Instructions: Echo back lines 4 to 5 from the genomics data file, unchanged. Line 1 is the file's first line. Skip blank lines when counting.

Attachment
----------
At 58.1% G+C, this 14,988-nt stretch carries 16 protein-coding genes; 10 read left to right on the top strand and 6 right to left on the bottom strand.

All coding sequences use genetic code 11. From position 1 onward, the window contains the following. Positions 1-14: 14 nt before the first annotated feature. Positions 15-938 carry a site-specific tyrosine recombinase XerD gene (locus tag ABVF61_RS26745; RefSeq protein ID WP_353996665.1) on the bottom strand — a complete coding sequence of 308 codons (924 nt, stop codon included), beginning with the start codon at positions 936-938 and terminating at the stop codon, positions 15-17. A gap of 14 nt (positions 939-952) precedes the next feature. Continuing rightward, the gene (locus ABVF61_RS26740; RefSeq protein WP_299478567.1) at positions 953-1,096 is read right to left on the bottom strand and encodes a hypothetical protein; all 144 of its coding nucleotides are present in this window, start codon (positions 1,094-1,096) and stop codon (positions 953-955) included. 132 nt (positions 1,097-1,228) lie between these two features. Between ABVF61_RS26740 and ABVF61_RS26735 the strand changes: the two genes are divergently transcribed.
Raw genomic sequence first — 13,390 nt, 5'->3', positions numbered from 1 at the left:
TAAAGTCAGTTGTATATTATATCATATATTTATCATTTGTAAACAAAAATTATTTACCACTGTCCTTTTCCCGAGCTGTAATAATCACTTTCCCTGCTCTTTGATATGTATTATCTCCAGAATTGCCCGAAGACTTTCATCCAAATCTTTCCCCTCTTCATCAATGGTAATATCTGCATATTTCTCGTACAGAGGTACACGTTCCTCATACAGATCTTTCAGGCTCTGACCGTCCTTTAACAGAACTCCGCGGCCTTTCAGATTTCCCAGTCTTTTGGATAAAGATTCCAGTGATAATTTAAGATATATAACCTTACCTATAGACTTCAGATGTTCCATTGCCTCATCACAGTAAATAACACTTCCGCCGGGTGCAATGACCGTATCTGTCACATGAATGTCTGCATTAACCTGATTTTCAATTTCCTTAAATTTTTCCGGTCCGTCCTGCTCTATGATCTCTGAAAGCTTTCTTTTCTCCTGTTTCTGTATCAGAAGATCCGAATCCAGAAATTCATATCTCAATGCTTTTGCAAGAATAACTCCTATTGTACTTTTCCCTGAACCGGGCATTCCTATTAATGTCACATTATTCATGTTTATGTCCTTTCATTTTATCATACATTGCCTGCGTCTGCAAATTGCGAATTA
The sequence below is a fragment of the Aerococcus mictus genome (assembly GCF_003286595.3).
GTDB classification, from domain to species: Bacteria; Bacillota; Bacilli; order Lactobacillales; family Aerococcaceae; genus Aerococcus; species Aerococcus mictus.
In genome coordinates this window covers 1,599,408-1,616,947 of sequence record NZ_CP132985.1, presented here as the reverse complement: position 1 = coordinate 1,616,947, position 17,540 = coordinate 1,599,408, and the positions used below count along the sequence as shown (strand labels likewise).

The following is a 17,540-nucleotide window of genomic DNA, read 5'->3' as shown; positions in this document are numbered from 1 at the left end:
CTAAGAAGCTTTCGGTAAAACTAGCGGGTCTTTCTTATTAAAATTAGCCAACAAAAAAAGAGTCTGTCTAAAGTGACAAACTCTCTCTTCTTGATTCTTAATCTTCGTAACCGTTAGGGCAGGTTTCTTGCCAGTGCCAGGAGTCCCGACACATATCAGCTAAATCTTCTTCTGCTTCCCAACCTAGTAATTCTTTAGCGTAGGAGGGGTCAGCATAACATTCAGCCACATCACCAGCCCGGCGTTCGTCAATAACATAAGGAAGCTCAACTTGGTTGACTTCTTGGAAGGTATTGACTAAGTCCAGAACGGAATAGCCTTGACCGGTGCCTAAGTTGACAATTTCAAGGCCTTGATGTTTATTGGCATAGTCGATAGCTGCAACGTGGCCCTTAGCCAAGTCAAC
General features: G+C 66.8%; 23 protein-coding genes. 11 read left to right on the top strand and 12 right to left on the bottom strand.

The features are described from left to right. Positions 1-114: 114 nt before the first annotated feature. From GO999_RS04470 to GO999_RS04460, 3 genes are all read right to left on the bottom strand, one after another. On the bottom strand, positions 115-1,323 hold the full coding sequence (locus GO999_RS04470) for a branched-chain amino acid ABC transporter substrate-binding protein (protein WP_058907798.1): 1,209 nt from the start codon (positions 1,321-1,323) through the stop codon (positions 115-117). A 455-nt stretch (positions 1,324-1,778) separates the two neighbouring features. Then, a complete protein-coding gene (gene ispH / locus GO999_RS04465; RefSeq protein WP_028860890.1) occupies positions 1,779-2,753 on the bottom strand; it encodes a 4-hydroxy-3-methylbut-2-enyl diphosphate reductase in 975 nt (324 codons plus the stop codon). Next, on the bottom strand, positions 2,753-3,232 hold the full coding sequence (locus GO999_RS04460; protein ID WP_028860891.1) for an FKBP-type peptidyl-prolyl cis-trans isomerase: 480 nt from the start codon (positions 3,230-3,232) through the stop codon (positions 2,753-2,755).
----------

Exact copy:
TAAAGTCAGTTGTATATTATATCATATATTTATCATTTGTAAACAAAAATTATTTACCACTGTCCTTTTCCCGAGCTGTAATAATCACTTTCCCTGCTCTTTGATATGTATTATCTCCAGAATTGCCCGAAGACTTTCATCCAAATCTTTCCCCTCTTCATCAATGGTAATATCTGCATATTTCTCGTACAGAGGTACACGTTCCTCATACAGATCTTTCAGGCTCTGACCGTCCTTTAACAGAACTCCGCGGCCTTTCAGATTTCCCAGTCTTTTGGATAAAGATTCCAGTGATAATTTAAGATATATAACCTTACCTATAGACTTCAGATGTTCCATTGCCTCATCACAGTAAATAACACTTCCGCCGGGTGCAATGACCGTATCTGTCACATGAATGTCTGCATTAACCTGATTTTCAATTTCCTTAAATTTTTCCGGTCCGTCCTGCTCTATGATCTCTGAAAGCTTTCTTTTCTCCTGTTTCTGTATCAGAAGATCCGAATCCAGAAATTCATATCTCAATGCTTTTGCAAGAATAACTCCTATTGTACTTTTCCCTGAACCGGGCATTCCTATTAATGTCACATTATTCATGTTTATGTCCTTTCATTTTATCATACATTGCCTGCGTCTGCAAATTGCGAATTA
The sequence below is a fragment of the Aerococcus mictus genome (assembly GCF_003286595.3).